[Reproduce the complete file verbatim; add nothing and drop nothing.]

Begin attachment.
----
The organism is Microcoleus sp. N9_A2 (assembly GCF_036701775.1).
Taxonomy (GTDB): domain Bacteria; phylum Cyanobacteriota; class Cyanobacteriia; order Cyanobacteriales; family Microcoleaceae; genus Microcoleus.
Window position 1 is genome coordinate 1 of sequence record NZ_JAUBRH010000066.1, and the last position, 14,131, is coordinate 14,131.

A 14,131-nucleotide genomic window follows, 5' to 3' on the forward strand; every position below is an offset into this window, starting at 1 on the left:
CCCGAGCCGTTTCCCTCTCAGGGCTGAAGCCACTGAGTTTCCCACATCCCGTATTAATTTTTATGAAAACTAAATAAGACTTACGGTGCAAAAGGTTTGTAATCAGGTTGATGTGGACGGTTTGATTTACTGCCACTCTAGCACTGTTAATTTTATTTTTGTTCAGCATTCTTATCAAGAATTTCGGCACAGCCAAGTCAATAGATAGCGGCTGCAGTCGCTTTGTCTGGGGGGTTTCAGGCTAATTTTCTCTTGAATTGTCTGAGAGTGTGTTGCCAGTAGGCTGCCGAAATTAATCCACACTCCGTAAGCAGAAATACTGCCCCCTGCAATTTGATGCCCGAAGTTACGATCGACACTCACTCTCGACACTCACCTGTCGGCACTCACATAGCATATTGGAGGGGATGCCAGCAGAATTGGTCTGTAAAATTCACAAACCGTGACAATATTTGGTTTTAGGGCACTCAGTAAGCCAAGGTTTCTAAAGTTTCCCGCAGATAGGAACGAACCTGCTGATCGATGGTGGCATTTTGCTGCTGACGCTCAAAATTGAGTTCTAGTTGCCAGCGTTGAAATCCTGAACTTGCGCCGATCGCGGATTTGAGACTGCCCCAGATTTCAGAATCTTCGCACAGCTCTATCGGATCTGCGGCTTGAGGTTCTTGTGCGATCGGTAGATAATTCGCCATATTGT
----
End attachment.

The organism is Microcoleus sp. N9_A2 (assembly GCF_036701775.1).
Taxonomy (GTDB): domain Bacteria; phylum Cyanobacteriota; class Cyanobacteriia; order Cyanobacteriales; family Microcoleaceae; genus Microcoleus.
Window position 1 is genome coordinate 1 of sequence record NZ_JAUBRH010000066.1, and the last position, 14,131, is coordinate 14,131.

A 14,131-nucleotide genomic window follows, 5' to 3' on the forward strand; every position below is an offset into this window, starting at 1 on the left:
CCCGAGCCGTTTCCCTCTCAGGGCTGAAGCCACTGAGTTTCCCACATCCCGTATTAATTTTTATGAAAACTAAATAAGACTTACGGTGCAAAAGGTTTGTAATCAGGTTGATGTGGACGGTTTGATTTACTGCCACTCTAGCACTGTTAATTTTATTTTTGTTCAGCATTCTTATCAAGAATTTCGGCACAGCCAAGTCAATAGATAGCGGCTGCAGTCGCTTTGTCTGGGGGGTTTCAGGCTAATTTTCTCTTGAATTGTCTGAGAGTGTGTTGCCAGTAGGCTGCCGAAATTAATCCACACTCCGTAAGCAGAAATACTGCCCCCTGCAATTTGATGCCCGAAGTTACGATCGACACTCACTCTCGACACTCACCTGTCGGCACTCACATAGCATATTGGAGGGGATGCCAGCAGAATTGGTCTGTAAAATTCACAAACCGTGACAATATTTGGTTTTAGGGCACTCAGTAAGCCAAGGTTTCTAAAGTTTCCCGCAGATAGGAACGAACCTGCTGATCGATGGTGGCATTTTGCTGCTGACGCTCAAAATTGAGTTCTAGTTGCCAGCGTTGAAATCCTGAACTTGCGCCGATCGCGGATTTGAGACTGCCCCAGATTTCAGAATCTTCGCACAGCTCTATCGGATCTGCGGCTTGAGGTTCTTGTGCGATCGGTAGATAATTCGCCATATTGT